Key Learning: Let your imaginations and brain work hard here – try to encourage the group not to put limitations on their ideas of the change they want to see.


    Key learning: A flexible approach was important and enabled us to adapt to where the different energies and needs were with our young people while still helping us move through the process.




    Codesign no.3 Journey Mapping and the change we want to see

    Stage 4: Prioritisation  

    In the previous stage, it is likely that the group will have a potentially very long list of changes we want to see (which is totally fine, and super useful learning!). However, we need to prioritise what we want to be designing- with limited time and resource, we can’t solve/create everything! During this stage, we are encouraging the group to think about what would be most impactful if we were to work towards a particular change, as well as balancing this with what we think might be more realistic and achievable within the system at the moment.  

    Key Learning: Different people will have different priorities, where possible try and allow space for people to do this individually, and then come together to discuss and collectively decide on priorities – that way you are giving enough time and space to get everyone’s voices heard.






    Codesign Prioritisation

    Stage 5: Design and bolstering our Co-design Team 

    So, we have our prioritised area we want to pursue into the design space!  At this point it is important to remember that nobody has all the answers to all the questions, so it might be that it would be helpful to bring in different people who have different experiences, expertise and knowledge, into our co-design group. We need to ask ourselves: Who else needs to be involved to be able to make this change within the system?  With the group, map out who these people might need to be for your prioritised area, and invite them in. Depending on your prioritised areas, this could be other young people, community members, professionals from different sectors.  Then it’s into the fun part (after a bit of relationship building with the new members)- here we are creating our visions, coming up with the key elements required to turn our visions into a reality, mapping out the intended journeys and experiences of those for whom this design is for, and testing out different ideas for how this could work!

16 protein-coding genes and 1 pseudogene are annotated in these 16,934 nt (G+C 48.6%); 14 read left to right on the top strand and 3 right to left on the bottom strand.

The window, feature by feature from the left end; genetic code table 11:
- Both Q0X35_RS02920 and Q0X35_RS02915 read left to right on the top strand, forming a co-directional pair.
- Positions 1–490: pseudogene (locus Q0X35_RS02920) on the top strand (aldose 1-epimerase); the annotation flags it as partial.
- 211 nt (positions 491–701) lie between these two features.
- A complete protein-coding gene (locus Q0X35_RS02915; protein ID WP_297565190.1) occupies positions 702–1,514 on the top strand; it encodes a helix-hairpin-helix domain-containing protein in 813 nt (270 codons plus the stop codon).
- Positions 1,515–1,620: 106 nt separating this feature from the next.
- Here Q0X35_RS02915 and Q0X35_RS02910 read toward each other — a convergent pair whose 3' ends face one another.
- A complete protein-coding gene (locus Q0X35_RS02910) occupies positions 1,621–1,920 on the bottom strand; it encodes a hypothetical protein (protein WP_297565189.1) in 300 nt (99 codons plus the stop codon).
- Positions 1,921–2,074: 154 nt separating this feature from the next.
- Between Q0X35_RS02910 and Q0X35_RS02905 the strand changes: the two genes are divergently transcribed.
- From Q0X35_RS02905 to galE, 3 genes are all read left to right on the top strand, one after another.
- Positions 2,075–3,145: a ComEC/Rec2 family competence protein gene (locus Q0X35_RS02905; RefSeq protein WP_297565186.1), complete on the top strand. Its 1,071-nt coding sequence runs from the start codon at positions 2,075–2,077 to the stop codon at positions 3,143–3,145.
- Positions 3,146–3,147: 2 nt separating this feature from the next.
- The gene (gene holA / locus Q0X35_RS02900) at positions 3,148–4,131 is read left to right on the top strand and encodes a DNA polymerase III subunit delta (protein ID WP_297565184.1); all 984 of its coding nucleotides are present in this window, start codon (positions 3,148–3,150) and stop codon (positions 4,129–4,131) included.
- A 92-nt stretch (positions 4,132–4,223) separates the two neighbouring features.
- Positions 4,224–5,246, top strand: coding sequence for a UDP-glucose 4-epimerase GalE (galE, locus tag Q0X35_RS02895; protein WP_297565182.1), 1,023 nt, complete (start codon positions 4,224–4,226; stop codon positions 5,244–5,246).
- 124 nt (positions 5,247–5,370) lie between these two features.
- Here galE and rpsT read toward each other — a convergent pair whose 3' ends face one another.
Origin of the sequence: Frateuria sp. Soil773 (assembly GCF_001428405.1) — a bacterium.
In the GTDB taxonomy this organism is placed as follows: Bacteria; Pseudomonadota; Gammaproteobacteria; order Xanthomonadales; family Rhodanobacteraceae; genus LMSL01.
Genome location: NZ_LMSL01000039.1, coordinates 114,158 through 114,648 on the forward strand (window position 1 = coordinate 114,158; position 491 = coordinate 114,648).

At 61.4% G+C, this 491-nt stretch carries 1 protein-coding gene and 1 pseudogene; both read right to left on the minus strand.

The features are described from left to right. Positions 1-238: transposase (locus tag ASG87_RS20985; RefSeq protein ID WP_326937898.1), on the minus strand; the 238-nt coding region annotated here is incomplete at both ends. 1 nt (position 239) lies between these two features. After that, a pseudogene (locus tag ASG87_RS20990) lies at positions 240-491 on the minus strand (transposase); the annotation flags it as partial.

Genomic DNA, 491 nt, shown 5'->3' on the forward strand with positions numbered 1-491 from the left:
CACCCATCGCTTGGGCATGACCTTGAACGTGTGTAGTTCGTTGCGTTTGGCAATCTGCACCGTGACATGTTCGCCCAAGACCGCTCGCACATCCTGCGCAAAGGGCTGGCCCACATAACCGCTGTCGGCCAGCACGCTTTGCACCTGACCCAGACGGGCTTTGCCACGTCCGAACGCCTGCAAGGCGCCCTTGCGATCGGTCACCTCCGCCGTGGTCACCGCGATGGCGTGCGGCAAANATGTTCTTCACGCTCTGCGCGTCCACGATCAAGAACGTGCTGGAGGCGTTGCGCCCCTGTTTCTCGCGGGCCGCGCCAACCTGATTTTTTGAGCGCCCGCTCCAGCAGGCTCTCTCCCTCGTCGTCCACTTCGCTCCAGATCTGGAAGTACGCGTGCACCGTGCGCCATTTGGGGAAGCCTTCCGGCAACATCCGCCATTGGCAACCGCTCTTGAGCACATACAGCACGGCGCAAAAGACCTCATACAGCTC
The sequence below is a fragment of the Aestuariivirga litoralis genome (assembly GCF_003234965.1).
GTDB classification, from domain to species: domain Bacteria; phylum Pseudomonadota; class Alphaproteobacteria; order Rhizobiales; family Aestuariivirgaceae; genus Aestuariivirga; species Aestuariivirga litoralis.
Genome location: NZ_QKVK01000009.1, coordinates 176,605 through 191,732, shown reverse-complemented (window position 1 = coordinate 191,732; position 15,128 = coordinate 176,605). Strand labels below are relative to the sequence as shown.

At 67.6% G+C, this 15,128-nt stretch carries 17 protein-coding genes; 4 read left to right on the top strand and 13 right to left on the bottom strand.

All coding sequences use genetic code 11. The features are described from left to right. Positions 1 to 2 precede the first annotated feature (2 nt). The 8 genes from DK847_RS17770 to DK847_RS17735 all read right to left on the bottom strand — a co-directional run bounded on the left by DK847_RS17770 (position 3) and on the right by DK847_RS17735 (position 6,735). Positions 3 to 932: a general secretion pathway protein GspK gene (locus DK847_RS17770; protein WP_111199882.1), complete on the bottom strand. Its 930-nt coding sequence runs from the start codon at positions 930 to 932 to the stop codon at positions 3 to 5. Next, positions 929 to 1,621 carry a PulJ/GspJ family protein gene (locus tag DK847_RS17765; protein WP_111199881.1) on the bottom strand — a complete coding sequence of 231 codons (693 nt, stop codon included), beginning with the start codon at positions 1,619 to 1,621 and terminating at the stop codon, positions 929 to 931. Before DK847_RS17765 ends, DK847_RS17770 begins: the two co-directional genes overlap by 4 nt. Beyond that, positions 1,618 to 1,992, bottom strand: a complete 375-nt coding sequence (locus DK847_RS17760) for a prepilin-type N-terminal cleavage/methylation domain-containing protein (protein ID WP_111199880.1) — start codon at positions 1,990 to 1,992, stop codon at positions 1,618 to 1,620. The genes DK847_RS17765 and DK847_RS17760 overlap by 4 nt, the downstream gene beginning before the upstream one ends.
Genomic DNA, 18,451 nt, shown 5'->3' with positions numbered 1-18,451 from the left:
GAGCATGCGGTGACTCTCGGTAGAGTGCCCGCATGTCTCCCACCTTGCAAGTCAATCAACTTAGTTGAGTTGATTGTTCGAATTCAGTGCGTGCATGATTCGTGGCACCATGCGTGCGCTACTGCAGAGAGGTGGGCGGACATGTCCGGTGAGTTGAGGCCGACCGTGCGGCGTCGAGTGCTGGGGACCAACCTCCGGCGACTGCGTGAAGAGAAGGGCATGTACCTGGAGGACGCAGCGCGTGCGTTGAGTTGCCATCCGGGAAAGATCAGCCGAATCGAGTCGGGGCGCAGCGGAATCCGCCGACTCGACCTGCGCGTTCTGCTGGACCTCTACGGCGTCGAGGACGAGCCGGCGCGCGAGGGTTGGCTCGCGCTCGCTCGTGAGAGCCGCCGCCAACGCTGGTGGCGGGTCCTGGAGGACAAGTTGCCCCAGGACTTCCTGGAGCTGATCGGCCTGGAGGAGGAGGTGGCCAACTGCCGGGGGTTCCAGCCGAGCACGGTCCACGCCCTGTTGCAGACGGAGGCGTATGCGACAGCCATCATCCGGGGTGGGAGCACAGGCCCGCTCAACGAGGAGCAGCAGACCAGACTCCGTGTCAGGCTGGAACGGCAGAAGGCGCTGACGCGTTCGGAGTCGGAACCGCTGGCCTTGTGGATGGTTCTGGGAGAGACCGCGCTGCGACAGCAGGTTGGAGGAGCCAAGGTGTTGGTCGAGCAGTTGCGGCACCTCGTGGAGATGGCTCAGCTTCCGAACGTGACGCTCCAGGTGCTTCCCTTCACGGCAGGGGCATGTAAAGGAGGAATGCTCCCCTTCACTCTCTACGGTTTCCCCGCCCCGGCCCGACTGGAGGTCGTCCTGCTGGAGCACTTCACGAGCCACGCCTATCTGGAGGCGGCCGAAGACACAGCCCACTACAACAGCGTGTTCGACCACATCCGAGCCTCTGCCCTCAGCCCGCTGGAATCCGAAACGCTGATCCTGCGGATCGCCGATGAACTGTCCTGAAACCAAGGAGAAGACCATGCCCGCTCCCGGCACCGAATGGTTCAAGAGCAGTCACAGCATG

Key Learning: Bringing in additional people to the co-design group can be incredibly powerful; relationships can be built between individuals who would never usually cross paths, which create immense opportunities for learning and for generating new and innovative ideas. Be careful though – power dynamics can come into play here which could be harmful to the group. Make sure new members joining the group are aware of, and committed to, the values and principles that the group has been working to, make sure you are clear with them about what their role is, and that expectations are aligned.

    Codesign no. 5 Prioritisation

    Putting co-design into practice in your work 

    Now, we aren’t going to dress this up into something it’s not. Co-design is a very different way of working from what many of us are used to. It requires commitment, dedication, courage and resources to host and facilitate an effective and impactful co-design process, and when we start, we don’t know what the result will be, which can be scary. And more often that not, you may need to revisit certain stages or lengthen them, depending on if it feels necessary or helpful to your process. However, we do know, that whatever is designed will be locally and contextually relevant, it will be rooted in the needs of the local community, and it is definitely worth piloting in some form or other. Plus, even if it doesn’t work out, you can guarantee you will have learnt a lot of other incredibly useful things along the way which can inform how you work going forwards.  

    If you are interested in our work and want to learn more, take a look at some of our other blogs, which go into more detail about different aspects of the co-design sessions, or feel free to email